Rochdale sex grooming gang citizenship appeal fails
Four members of a child sex grooming gang have lost a legal battle to maintain British citizenship.
Shabir Ahmed, Adil Khan, Abdul Rauf and Abdul Aziz, all from Rochdale, challenged a government move that could pave the way for them to be deported to Pakistan.
Ringleader Ahmed, 63, previously claimed his convictions were a conspiracy to "scapegoat" Muslims.
Rochdale's MP called for the men to now be deported "as soon as possible".
Simon Danczuk said: "We welcome many people coming to the UK to contribute, but if they break the law they should lose their right to live here.
"Foreign-born criminals should not be able to hide behind human rights laws to avoid deportation."
The four were among nine men from Rochdale and Oldham who were jailed in 2012 for exploiting girls as young as 13.
Ahmed was convicted of two rapes, trafficking, conspiracy and sexual assault.
Described by a judge as a "violent, hypocritical bully", he led a group of men who plied girls with drink and drugs before "passing them around" for sex.
Ahmed's crimes included giving a 15-year-old girl he had raped on several occasions to a young man he referred to as his nephew, who also raped her.
He is currently serving a maximum imprisonment of 22 years.
Khan, Rauf and Aziz were found guilty of conspiracy to engage in sexual activity with a child and trafficking for sexual exploitation.
They were given jail sentences of between six and nine years but have since been released on licence.
All the men are of Pakistani nationality who acquired British citizenship by naturalisation.
The case centred on a proposal by then Home Secretary Theresa May to deprive them of British citizenship on the grounds that it would be "conducive to the public good".
Immigration minister Robert Goodwill said: "This was an appalling case - which is why we took action to deprive these criminals of their UK citizenship.
"We welcome the court's finding and will now seek their deportation.
"Citizenship is a privilege, not a right, and it is right that the Home Secretary can deprive an individual of their citizenship where it is believed it is conducive to the public good to do so."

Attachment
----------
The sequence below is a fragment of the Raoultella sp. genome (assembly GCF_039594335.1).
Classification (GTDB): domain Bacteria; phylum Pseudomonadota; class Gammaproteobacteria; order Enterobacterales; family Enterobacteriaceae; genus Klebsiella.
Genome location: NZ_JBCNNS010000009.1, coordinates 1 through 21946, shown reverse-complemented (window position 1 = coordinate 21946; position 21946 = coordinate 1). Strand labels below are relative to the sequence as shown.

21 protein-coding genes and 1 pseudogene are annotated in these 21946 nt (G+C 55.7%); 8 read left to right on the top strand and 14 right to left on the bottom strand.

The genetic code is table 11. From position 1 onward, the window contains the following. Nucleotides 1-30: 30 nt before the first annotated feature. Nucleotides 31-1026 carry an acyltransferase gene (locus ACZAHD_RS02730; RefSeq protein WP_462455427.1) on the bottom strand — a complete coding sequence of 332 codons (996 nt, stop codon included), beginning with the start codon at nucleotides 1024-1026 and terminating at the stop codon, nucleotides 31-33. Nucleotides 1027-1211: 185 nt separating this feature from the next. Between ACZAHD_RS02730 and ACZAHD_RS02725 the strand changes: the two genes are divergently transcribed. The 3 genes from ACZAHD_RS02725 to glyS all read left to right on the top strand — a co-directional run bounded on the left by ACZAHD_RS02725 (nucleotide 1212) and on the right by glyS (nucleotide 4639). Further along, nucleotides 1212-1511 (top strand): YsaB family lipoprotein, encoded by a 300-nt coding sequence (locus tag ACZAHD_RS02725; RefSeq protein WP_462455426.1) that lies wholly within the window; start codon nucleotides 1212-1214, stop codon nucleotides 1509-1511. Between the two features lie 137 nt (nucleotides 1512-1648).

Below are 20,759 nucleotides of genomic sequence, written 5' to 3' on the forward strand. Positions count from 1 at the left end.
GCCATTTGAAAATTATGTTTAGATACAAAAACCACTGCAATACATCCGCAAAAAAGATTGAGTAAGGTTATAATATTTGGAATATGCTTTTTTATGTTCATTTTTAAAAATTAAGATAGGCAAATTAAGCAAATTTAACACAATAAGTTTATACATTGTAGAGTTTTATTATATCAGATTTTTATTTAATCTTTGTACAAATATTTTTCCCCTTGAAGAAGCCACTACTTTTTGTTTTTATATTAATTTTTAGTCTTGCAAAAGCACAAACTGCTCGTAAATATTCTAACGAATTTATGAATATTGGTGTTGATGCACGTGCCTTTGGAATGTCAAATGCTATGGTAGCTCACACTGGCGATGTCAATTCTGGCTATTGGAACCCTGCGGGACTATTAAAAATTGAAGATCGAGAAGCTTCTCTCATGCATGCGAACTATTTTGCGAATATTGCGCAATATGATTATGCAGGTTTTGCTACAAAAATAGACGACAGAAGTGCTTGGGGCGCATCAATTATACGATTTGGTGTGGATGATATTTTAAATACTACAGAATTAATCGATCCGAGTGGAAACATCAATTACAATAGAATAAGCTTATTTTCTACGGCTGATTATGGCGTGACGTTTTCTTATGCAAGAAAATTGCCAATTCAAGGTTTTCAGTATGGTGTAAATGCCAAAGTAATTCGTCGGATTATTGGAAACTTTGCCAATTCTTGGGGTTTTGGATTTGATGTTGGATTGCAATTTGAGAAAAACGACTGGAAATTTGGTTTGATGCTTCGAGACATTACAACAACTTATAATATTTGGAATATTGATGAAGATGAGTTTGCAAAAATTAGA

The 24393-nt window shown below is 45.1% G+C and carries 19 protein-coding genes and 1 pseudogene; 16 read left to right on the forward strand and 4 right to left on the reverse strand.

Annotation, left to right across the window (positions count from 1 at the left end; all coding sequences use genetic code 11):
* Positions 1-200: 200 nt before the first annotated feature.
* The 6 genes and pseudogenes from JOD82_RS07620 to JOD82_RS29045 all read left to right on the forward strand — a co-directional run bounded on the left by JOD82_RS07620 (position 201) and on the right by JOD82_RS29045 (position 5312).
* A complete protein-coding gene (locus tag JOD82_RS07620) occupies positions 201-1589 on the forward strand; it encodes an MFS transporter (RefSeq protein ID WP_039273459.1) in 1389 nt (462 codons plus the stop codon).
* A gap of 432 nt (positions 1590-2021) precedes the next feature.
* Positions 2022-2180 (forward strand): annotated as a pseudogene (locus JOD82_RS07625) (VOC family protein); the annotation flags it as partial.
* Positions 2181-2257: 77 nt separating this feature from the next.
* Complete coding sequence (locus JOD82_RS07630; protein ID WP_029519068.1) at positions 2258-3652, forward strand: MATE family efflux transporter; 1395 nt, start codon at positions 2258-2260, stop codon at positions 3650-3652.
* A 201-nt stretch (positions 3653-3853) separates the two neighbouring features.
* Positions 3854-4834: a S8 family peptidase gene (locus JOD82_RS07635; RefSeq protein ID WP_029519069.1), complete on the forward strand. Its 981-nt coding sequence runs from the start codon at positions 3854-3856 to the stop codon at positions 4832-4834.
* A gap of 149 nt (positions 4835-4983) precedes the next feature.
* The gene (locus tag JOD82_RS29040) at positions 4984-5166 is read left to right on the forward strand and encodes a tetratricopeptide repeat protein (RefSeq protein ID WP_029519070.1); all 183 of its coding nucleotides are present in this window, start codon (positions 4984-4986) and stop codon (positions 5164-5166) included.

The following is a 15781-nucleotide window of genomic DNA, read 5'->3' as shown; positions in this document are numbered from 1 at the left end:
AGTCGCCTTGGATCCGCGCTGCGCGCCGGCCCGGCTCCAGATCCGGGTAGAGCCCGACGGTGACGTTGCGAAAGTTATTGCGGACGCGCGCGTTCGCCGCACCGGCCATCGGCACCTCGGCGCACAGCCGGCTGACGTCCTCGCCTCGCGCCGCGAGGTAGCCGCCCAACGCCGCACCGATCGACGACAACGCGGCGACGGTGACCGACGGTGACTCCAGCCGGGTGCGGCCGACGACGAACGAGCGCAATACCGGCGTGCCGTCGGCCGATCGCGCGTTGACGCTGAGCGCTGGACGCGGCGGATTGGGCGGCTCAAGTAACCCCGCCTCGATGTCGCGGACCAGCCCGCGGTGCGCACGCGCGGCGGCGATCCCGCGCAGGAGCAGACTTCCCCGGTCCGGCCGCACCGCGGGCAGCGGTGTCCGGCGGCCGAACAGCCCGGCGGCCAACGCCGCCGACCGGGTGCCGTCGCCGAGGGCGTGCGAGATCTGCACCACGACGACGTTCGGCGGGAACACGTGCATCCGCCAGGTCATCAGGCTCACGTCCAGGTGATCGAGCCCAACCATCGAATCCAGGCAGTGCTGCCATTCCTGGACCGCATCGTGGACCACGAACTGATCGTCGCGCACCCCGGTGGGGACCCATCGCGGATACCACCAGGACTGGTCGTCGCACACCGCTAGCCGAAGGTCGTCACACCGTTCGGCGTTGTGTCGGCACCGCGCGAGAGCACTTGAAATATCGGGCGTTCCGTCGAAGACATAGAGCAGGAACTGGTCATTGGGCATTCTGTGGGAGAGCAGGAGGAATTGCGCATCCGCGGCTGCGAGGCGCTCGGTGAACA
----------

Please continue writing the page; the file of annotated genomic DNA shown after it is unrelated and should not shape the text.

At an earlier hearing, Ahmed, who came to the UK in 1967 aged 14, said he had four children in the country and £83,000 in a bank account.
He said he was convicted by "11 white jurors" and said: "It's become fashionable to blame everything on Muslims these days."
Handing down the judgment on Thursday, Mr Justice McCloskey, described the men's crimes as "shocking, brutal and repulsive".
He dismissed five different grounds of appeal, including an argument by three of the men that the government had failed in a duty to safeguard and promote the welfare of their children.
The ruling also dismissed a complaint of a "disproportionate interference" with the men's rights as EU citizens and rejected claims concerning human rights laws.
Despite the ruling, the legal battle to deport the men could continue as there are further steps the Home Office must complete.
The four men could also appeal on legal grounds, although permission to appeal is granted in fewer than 10% of cases.
Mr Justice McCloskey had previously criticised the men's lawyers for "frankly shameful" behaviour, saying they had failed to submit the necessary papers to the court and had repeatedly asked for adjournments.
Thursday's ruling said the tribunal had since received apologies and explanations.